Review of Mozart concert: Torso or full body (Århus Stiftstiderne)


BY: OLE STRAARUP, RED@STIFTEN.DK Published 27. november 2016 16:50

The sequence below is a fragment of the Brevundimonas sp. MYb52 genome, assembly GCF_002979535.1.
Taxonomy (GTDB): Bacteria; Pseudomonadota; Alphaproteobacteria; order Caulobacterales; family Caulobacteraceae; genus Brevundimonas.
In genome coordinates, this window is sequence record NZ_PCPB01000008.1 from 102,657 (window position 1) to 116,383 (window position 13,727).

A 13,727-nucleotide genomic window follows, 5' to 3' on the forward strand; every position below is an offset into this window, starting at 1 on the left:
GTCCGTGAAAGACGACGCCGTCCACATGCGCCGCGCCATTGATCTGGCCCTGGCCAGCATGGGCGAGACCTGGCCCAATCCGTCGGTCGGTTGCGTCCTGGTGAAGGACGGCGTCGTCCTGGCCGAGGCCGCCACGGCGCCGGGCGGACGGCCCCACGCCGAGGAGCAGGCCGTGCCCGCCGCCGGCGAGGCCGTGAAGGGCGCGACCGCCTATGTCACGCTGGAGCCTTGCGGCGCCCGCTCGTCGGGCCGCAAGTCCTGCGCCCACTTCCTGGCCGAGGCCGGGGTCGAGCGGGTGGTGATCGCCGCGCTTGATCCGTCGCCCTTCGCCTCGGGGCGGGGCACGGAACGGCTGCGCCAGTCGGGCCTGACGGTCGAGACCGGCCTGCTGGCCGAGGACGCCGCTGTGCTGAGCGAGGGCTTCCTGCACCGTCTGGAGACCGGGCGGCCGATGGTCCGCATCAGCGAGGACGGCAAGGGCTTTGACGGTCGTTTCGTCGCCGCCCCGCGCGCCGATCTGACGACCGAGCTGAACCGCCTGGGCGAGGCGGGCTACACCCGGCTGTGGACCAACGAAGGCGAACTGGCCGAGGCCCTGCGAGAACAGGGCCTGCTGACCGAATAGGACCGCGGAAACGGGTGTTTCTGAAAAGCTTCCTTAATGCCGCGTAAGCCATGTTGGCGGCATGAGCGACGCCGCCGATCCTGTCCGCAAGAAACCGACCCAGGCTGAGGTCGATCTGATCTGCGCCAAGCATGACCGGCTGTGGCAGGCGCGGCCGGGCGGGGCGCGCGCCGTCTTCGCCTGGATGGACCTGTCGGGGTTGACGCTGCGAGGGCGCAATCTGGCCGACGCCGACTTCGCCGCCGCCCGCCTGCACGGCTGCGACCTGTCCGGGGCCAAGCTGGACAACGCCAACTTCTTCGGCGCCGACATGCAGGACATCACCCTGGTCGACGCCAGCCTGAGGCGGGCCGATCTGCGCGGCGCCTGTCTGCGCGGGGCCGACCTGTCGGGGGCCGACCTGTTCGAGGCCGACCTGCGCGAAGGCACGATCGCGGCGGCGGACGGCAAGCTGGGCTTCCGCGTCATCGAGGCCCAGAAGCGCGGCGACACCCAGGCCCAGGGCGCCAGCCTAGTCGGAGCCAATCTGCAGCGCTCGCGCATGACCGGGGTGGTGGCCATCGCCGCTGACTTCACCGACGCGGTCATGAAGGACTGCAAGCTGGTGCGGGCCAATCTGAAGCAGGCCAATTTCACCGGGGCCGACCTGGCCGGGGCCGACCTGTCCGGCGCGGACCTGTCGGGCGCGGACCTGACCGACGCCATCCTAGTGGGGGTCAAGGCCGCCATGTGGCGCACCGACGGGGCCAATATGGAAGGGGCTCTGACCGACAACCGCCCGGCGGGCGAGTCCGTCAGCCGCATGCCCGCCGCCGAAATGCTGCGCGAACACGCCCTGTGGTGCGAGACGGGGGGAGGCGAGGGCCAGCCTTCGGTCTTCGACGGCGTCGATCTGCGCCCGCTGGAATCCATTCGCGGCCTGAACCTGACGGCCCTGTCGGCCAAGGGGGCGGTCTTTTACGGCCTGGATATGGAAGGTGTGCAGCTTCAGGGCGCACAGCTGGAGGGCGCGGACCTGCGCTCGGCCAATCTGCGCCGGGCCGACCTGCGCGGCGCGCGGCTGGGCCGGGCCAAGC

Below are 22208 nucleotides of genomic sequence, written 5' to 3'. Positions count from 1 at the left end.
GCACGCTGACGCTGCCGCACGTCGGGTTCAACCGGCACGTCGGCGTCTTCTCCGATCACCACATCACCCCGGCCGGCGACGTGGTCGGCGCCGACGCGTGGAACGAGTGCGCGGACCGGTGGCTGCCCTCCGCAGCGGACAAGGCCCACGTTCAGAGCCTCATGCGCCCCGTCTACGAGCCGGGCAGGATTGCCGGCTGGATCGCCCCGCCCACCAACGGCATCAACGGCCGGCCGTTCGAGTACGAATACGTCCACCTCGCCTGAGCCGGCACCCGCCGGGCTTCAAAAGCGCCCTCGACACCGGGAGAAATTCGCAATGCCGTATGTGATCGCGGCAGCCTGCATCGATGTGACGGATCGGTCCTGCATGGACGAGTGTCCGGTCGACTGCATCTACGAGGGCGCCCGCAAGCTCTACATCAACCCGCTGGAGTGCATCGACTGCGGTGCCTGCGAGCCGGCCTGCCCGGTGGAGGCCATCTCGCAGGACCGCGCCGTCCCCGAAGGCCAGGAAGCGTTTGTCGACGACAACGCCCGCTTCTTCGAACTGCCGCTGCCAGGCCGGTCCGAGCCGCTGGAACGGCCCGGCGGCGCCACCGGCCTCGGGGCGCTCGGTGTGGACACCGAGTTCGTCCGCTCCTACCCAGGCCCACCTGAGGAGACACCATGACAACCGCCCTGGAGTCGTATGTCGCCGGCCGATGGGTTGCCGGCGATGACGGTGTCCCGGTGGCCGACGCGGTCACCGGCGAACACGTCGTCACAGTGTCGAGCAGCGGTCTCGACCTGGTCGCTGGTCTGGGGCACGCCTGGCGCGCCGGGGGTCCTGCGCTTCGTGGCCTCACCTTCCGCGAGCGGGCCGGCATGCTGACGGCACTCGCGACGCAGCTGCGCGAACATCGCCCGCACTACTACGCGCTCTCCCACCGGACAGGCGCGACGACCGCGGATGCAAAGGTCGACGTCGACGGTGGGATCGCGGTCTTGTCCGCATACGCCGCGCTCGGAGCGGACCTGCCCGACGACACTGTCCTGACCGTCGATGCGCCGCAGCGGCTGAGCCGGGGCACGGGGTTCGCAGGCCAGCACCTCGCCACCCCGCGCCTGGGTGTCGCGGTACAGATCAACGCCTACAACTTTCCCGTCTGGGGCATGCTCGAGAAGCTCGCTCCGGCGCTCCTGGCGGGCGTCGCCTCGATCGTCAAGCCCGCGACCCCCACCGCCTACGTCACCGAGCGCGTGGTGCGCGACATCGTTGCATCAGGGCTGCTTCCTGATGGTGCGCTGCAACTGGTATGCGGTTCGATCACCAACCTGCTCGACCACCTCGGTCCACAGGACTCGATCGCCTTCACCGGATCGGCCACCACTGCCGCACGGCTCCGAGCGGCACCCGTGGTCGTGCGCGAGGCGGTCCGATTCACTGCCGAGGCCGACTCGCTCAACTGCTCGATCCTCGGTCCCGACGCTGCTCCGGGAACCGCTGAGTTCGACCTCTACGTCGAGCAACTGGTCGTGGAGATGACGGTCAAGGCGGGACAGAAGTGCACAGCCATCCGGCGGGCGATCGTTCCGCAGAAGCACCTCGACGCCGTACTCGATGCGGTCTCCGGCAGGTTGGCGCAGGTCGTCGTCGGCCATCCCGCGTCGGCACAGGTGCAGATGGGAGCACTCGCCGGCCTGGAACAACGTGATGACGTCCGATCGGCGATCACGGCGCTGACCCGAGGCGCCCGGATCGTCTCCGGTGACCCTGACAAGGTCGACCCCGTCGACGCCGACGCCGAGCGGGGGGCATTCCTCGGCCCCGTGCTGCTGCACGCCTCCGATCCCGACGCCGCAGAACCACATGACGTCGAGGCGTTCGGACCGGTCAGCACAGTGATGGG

Wolfgang Amadeus Mozarts completed mass in C-minor could be hear at Sct. Paul’s church Saturday. Mozart’s great mass attempted as a complete mass by a Copenhagen ensemble Facts Wolfgang Amdeus Mozart: Mass in C-minor. Copenhagen Soloists, conductor: Jonathan Ofir. Sct. Paul’s church, Saturday afternoon 4 stars CULTURE: After several years of musical directorship of Copenhagen Soloists, a vocal and orchestral ensemble that, as the title suggests, is solistically casted, Jonathan Ofir has taken upon himself to provide a completed version of Mozart’s great mass in C minor. As is the case with another one of the composer’s great works, the Requiem, the mass in C minor was left incomplete, and since Mozart’s death there have been several attempts made at filling in the holes of the work with various cuts and borrowings from other works by the composer. In Jonathan Ofir’s version, the filling out has been achieved by borrowings from Missa Longa (KV 262) and Missa Solemnis (KV 337), and this has made the Credo complete as well as adding a concluding Agnus Dei and Dona Nobis Pacem. Without delving into technicalities, I must say, that this manner of providing a full mass sequence definitely works well in itself, but that I personally prefer the torso, the incomplete composition. This is partly to do with the sense that the work in its incomplete form has its own unique aura, as well as the fact that Mozart isn’t just Mozart: There is an expressional difference that comes with the extra added movements. But having said that, one must acknowledge the attempt as both interesting and – specifically – musically exciting to listen to. Copenhagen Soloists and Jonathan Ofir have a lot of passion and, not least, a great musical potential and power of expression. It works exceptionally well, that the professional choir singers can also be soloists, and that the interaction between orchestra and singers in dynamic respect is extremely expressive. One really catches the Mozartian expression in both a musical as well as a religious sense. For a few moments one experienced a certain rhythmic unrest and a lack of tempo synchronization between orchestra and singers, but overall Jonathan Ofir drove the performance to a fine, cohesive experience. The soloists amongst the choir singers were especially good, in the female side with Sophie Thing Simonsen, Radmilla Rajic, Anna Maria Wierød and Marianne Heuer in various combinations, and the collective choir work was both technically and musically convincing. Mozart is demanding. The orchestra on so-called authentic [period] instruments was likewise convincing, lively and agile in its playing, also powerful when required. Copenhagen Soloists has not performed earlier in Århus. Orchestra, choir soloists and conductor were all a very good acquaintance, which one would gladly listen to again.